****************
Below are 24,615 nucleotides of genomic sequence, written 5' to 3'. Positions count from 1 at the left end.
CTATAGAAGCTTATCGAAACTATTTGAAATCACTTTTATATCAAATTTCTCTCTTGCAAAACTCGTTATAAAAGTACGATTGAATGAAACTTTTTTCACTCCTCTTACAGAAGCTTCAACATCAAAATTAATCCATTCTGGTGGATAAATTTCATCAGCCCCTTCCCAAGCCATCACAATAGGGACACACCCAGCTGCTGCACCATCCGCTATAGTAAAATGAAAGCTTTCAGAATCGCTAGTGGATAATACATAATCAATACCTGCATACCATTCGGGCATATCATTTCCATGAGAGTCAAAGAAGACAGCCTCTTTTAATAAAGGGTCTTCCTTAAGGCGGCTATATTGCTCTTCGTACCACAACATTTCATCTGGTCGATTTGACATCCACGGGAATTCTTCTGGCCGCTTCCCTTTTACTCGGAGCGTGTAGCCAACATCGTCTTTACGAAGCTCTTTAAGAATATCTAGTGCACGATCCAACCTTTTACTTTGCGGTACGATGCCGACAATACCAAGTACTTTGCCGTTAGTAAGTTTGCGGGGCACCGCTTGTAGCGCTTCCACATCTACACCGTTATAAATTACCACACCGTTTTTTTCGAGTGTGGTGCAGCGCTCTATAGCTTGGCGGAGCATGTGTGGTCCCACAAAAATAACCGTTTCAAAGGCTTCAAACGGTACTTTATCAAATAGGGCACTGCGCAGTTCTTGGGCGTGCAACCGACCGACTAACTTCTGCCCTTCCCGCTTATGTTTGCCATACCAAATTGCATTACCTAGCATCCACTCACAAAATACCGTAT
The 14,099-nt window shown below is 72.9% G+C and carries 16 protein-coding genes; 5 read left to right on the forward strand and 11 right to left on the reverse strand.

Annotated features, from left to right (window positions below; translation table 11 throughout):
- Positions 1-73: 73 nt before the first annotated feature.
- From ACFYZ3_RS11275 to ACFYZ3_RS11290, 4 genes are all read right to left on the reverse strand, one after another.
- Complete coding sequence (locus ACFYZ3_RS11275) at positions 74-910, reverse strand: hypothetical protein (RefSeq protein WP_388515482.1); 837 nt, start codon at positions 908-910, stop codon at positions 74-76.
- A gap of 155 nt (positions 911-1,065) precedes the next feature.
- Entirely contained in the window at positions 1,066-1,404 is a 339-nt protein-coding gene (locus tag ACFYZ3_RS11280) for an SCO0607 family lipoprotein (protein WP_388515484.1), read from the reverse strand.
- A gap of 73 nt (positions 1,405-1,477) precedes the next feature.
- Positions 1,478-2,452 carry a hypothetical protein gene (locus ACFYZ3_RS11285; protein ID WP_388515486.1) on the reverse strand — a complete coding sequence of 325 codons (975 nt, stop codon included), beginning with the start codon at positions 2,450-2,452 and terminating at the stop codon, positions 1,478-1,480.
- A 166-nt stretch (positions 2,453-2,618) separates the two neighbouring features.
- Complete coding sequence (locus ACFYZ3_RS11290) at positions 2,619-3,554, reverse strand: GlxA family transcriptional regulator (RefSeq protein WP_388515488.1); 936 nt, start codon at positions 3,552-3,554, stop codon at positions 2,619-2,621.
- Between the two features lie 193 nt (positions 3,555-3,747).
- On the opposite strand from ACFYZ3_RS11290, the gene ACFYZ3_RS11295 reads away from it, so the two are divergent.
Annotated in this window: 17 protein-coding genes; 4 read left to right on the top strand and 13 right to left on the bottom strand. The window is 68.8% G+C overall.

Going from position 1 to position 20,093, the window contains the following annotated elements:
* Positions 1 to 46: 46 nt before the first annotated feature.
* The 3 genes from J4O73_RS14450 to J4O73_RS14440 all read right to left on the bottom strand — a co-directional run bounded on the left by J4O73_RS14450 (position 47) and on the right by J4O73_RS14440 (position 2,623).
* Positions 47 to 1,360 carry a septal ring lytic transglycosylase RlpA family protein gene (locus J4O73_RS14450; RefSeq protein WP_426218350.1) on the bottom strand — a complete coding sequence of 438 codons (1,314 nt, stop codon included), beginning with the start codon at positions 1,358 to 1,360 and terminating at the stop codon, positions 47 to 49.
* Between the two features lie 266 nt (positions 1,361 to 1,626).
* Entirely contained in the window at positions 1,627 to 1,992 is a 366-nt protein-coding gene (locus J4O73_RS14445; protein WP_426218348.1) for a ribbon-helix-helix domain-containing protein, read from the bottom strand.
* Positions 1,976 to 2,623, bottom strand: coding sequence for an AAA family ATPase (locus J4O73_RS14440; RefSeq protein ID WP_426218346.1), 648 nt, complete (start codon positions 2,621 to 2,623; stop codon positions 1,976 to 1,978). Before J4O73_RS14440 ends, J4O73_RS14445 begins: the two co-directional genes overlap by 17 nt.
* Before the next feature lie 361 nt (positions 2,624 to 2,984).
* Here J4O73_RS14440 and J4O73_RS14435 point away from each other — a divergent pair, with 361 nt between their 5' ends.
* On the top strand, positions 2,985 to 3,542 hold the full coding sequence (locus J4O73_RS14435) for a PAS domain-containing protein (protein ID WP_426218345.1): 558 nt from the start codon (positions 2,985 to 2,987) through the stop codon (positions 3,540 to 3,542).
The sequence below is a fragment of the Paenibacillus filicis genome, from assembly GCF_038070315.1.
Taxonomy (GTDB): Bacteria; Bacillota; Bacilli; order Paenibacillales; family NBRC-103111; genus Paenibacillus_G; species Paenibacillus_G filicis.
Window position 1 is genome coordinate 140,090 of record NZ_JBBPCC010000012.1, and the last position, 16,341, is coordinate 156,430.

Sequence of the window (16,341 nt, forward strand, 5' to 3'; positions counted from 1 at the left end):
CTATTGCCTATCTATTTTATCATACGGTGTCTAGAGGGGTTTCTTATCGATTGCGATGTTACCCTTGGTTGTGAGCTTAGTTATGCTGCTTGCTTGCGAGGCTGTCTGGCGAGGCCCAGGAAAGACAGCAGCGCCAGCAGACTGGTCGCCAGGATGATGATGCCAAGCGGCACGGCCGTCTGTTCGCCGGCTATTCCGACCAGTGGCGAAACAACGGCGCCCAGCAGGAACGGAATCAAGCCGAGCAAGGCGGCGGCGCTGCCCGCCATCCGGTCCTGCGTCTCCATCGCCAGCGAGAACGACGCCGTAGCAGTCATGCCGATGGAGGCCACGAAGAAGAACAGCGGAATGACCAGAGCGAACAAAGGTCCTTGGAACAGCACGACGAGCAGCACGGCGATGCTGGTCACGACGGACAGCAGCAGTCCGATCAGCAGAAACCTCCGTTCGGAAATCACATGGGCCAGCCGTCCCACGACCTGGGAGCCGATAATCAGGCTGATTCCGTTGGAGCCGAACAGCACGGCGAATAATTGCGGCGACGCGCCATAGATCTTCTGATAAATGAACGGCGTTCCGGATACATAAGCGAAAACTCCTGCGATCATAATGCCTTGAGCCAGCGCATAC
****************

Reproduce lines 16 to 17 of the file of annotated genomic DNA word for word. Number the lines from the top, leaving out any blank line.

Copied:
Annotated in this window: 17 protein-coding genes; 4 read left to right on the top strand and 13 right to left on the bottom strand. The window is 68.8% G+C overall.

Going from position 1 to position 20,093, the window contains the following annotated elements: